One thing America’s still the best at: Smoking the most weed than anyone in the rest of the world.
According to the Global Drug Survey 2017, the U.S. is leading the worldwide pack on pot usage, with one third reporting using marijuana at least 300 days of the past year—compared to the global average of 19 percent.
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More marijuana greatness out of Americans: We’re less likely to go to the hospital after ingesting too much and the least likely to mix marijuana with tobacco. We are, however, more likely to be high for 12 hours a day, and take a hit as soon as we wake up.
Even with this heavy use, Americans don’t feel as strong of a need to cut down on our smoke sessions as the rest of the world. As reported by Inc.com:
While 36 percent of cannabis users worldwide say they would like to cut down or quit, only 22 percent of Americans want to do so. “You would expect that given the very high rates of heavy use in our study, that as a population US cannabis users might be more likely to want to cut down,” writes DGS founder Adam R. Winstock, MD. In fact, he finds Americans’ lack of concern over our cannabis use to be so perplexing that he asks readers for their thoughts on why more of us aren’t trying to quit.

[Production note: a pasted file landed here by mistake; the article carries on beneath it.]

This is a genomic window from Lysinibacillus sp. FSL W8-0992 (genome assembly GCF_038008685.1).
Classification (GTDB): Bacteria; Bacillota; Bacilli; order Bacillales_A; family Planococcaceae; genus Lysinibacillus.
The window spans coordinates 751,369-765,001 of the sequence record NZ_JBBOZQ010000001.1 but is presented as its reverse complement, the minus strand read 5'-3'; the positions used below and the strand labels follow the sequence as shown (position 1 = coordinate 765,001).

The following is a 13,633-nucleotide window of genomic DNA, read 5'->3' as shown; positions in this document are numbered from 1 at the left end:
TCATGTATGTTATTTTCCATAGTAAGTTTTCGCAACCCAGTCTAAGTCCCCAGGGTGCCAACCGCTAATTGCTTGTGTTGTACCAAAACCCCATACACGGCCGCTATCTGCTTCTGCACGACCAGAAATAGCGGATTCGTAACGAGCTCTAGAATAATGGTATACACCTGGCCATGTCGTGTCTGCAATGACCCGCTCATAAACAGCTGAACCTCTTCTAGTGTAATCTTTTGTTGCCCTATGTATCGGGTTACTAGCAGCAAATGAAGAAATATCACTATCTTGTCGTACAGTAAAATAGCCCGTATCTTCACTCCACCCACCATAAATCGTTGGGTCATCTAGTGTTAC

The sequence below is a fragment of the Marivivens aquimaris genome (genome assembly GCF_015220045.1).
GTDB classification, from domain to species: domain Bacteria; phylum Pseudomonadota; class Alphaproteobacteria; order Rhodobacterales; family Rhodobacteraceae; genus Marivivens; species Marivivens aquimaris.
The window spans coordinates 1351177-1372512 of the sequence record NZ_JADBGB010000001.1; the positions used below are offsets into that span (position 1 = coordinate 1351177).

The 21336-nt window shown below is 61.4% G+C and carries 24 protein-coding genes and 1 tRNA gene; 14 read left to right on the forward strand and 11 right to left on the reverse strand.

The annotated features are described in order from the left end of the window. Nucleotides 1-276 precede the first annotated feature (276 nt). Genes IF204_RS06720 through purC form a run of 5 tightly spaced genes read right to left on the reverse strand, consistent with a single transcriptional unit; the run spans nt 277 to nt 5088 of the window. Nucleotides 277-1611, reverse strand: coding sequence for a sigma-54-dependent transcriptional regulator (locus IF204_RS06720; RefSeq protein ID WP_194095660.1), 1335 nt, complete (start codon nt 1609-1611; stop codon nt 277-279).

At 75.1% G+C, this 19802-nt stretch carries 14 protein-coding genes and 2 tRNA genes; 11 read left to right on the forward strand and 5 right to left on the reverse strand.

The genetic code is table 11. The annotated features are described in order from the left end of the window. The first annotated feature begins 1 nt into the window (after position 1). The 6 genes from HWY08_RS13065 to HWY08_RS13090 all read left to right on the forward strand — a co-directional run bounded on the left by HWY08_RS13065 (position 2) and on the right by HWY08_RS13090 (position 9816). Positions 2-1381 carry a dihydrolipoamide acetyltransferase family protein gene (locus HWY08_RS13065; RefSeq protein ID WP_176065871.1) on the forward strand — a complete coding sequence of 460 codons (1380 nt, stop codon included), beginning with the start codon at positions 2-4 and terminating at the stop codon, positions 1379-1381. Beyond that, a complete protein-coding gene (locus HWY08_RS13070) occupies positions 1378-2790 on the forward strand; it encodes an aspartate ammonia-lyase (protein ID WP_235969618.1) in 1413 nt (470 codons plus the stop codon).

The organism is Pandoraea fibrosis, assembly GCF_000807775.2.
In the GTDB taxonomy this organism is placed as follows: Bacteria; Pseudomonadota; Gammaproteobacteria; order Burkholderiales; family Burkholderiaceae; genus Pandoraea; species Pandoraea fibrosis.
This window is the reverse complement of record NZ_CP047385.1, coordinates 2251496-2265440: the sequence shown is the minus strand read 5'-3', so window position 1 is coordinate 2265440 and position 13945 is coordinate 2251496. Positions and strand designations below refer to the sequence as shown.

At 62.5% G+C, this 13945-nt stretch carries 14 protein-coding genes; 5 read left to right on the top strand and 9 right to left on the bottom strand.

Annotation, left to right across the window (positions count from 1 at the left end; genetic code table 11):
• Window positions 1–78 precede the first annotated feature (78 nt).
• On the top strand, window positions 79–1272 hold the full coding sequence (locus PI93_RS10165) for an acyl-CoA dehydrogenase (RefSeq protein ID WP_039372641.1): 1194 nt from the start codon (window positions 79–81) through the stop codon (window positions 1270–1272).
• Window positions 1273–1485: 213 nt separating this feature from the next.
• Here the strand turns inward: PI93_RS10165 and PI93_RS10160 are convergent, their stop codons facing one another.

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Winstock goes on to note that one reason could be the prevalence of retail stores and products with accurate dosing information, so that marijuana is no different than alcohol. Medical marijuana patients could also help curve the results, as prescribed marijuana users wouldn’t feel a need to scale back their dosage if it’s helping them treat or heal.